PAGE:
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ABSTRACT: In polio survivors with calf muscle weakness, dorsiflexion-restricting ankle-foot orthoses (DR-AFOs) aim to improve gait in order to reduce walking-related problems such as instability or increased energy cost. However, evidence on the efficacy of DR-AFOs in polio survivors is lacking. We investigated the effect of DR-AFOs on gait biomechanics, walking energy cost, speed, and perceived waking ability in this patient group. Sixteen polio survivors with calf muscle weakness underwent 3D-gait analyses to assess gait biomechanics when walking with DR-AFOs and with shoes only. Ambulant registration of gas-exchange during a 6-minute walk test determined walking energy cost, and comfortable gait speed was calculated from the walked distance during this test. Perceived walking ability was assessed using purposely-designed questionnaires. Compared with shoes-only, walking with DR-AFOs significantly increased forward progression of the center of pressure (CoP) in mid-stance and it reduced ankle dorsiflexion and knee flexion in mid- and terminal stance (p < 0.05). Furthermore, walking energy cost was lower (-7%, p = 0.052) and gait speed was higher (p = 0.005). Patients were significantly more satisfied, felt safer and less exhausted with the DR-AFO, compared to shoes-only (p < 0.05). DR-AFO effects varied largely across patients. Patients who walked with limited forward CoP progression and persisting knee extension during the shoes-only condition seemed to have benefitted least from the DR-AFO. In polio survivors with calf muscle weakness, DR-AFOs improved gait biomechanics, speed and perceived walking ability, compared to shoes-only. Effects may depend on the shoes-only gait pattern, therefore further study is needed to determine which patients benefit most from the DR-AFO.Gait & posture 07/2014; 40(3):391-398. DOI:10.1016/j.gaitpost.2014.05.016 · 2.30 Impact Factor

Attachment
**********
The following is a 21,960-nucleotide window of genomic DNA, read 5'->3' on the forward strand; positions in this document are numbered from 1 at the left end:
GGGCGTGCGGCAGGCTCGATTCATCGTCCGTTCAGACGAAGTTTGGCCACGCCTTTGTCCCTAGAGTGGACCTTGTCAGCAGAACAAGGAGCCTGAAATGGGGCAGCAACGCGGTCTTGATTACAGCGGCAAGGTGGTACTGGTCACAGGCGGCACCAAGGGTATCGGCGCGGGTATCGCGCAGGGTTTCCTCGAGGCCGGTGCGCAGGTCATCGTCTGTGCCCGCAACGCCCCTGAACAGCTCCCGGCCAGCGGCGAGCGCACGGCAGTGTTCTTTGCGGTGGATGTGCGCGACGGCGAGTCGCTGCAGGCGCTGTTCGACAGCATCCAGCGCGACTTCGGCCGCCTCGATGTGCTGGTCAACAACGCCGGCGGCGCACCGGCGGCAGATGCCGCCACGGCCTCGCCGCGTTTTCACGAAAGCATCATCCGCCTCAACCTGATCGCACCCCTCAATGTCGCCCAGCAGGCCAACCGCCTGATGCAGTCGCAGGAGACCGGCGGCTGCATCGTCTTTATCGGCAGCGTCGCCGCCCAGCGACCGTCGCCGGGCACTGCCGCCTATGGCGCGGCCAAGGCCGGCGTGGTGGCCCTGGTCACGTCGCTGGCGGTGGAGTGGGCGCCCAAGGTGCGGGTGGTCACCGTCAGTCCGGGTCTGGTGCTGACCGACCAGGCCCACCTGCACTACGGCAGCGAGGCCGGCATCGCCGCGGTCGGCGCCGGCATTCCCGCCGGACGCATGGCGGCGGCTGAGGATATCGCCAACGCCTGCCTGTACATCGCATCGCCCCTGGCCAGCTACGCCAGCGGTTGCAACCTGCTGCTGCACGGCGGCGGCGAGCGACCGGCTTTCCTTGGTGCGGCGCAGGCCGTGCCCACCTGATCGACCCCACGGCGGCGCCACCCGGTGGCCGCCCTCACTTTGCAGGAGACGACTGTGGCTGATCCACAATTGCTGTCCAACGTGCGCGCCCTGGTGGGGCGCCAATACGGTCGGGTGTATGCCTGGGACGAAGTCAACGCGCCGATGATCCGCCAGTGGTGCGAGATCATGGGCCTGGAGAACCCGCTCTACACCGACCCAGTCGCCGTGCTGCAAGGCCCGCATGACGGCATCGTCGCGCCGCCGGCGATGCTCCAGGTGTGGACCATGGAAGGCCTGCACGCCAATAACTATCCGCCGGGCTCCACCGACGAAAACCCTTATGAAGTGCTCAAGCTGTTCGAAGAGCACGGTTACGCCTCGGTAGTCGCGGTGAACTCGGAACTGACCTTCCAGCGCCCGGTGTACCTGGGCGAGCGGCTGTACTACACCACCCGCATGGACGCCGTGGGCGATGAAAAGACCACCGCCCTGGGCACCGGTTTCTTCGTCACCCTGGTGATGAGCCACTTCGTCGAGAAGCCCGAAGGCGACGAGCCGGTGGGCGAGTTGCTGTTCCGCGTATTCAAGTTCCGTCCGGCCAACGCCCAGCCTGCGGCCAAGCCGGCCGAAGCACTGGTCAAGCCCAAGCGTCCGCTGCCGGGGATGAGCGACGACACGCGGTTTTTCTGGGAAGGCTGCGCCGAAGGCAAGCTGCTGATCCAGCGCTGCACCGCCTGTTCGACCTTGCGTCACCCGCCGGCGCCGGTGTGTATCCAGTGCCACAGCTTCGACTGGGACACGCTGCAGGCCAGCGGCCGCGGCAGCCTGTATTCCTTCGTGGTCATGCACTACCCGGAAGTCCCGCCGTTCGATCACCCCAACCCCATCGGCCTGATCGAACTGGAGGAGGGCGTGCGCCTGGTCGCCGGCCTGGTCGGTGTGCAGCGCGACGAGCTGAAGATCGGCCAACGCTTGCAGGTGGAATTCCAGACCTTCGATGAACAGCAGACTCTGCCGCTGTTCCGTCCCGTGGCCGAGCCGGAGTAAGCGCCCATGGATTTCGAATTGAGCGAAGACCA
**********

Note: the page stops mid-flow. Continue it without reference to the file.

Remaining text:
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ABSTRACT: Effects of exercise on dynamic aspects of sleep have not been studied. We hypothesized exercise altered dynamic sleep morphology differently for healthy controls relative to chronic fatigue syndrome (CFS) patients. Sixteen controls (38 ± 9 years) and 17 CFS patients (41 ± 8 years) underwent polysomnography on baseline nights and nights after maximal exercise testing. We calculated transition probabilities and rates (as a measure of relative and temporal transition frequency, respectively) between sleep stages and cumulative duration distributions (as a measure of continuity) of each sleep stage and sleep as a whole. After exercise, controls showed a significantly greater probability of transition from N1 to N2 and a lower rate of transition from N1 to wake than at baseline; CFS showed a significantly greater probability of transition from N2 to N3 and a lower rate of transition from N2 to N1. These findings suggest improved quality of sleep after exercise. After exercise, controls had improved sleep continuity, whereas CFS had less continuous N1 and more continuous rapid eye movement (REM) sleep. However, CFS had a significantly greater probability and rate of transition from REM to wake than controls. Probability of transition from REM to wake correlated significantly with increases in subjective fatigue, pain, and sleepiness overnight in CFS - suggesting these transitions may relate to patient complaints of unrefreshing sleep. Thus, exercise promoted transitions to deeper sleep stages and inhibited transitions to lighter sleep stages for controls and CFS, but CFS also reported increased fatigue and continued to have REM sleep disruption. This dissociation suggests possible mechanistic pathways for the underlying pathology of CFS.11/2013; 1(6):e00152. DOI:10.1002/phy2.152